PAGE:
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Movies for Citizenship in the Community

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  • #31
    I showed Hoot last night and it went over great. It came out in 2006, done by the same people who produced Holes and several other kid and teen friendly movies. It is about a boy who team up with two other early teens to save a colony of burrowing owls from being bulldozed for a restaurant. Without being preachy it compared organizing and using knowledge and persuasion to destructive tactics. There is just enough boy-girl and school issue action as well as comedy to engage the kids but no bad language or anything else in poor taste. The guys from our troop who are taking the badge are mainly younger Scouts but there was one 15 year old there and he liked the movie as well. The college aged clerk at Blockbuster recommended it when I came in thinking my best choice was Pay It Forward. Preview, Hoot, I think you'll love it

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    • #32
      How can you NOT like a movie about OWL's?

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      • #33
        I know this is an older thread but I am counseling this badge and have been asked to come up with some G-rated options that do not include Disney-type films about cutesy animal characters. Practically all of the options mentioned on this thread (and elsewhere) and that I can think of are rated PG at the least, or in the case of older movies, are not rated at all. Please Help!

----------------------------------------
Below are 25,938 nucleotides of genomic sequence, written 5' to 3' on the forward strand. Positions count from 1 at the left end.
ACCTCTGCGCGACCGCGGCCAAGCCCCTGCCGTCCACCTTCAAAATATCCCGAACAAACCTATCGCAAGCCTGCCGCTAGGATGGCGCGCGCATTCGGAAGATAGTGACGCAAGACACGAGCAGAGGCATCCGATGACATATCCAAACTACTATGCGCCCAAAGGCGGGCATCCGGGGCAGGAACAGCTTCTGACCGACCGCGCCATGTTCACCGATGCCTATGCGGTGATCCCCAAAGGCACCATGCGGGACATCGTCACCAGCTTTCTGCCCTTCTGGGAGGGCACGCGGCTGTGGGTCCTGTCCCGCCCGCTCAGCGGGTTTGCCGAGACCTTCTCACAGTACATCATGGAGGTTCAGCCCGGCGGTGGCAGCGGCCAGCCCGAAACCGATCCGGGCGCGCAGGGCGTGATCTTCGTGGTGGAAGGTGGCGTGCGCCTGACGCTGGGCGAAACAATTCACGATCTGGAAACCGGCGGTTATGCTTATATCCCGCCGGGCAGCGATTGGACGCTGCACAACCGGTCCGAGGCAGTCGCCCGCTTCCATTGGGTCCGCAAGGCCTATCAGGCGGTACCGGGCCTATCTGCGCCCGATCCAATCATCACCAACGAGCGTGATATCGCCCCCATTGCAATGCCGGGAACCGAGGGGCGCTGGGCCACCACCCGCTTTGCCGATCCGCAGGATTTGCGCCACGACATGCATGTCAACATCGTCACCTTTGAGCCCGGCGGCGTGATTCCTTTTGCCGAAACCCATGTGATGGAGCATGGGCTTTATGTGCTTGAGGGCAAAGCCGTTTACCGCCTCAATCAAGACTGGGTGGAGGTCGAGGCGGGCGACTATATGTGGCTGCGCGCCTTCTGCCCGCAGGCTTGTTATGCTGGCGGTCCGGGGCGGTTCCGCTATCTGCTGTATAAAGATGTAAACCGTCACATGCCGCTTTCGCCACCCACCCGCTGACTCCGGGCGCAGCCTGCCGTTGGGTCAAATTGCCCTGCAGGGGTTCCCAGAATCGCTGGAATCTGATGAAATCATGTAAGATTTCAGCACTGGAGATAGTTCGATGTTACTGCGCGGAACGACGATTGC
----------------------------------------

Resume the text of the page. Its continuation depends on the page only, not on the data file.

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        • #34
          Try "Fly away home" (I think that is the title)
          It's about a girl who raises and teaches a flock of geese to migrate. I think Disney made it.

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          • #35
            Gridiron Gang (2006, Columbia Pictures, Run time 2:00, Rated PG-13)

            From: http://www.imdb.com/title/tt0421206/usercomments

            The movie is based on a true story of a juvenile detention camp probation officer Sean Porter (Dwayne 'The Rock' Johnson), who is frustrated by the 75% recidivism rate of the teenage felons that he is responsible for at Camp Kilpatrick. Sean Porter, a former college football star, comes up with an idea to form a football team. Porter believes that football will teach the teenage inmates what it takes to be responsible, teammates, and be winners for the first time, not losers. Porter and probation officer, Malcolm Moore (Xzibit) become the coaches, and they only have 4 weeks to get a team together before their first game. The juveniles must give up their gang rivalries on the gridiron to unite as a team.

            You may think that this is just another football movie, but you would be wrong. This is one intense movie that gives you a realistic look into the lives and attitudes of teenage gang members, and their mindset that life means nothing to them when it comes to being disrespected by other gang members. Coach Porter was able to change their ways and give the young men a second chance, and they were better for it. You may be surprised that the Rock actually did a fine job of acting as Coach Porter. You must stay to the very end during the credits, because they show scenes from the documentary of the actual people.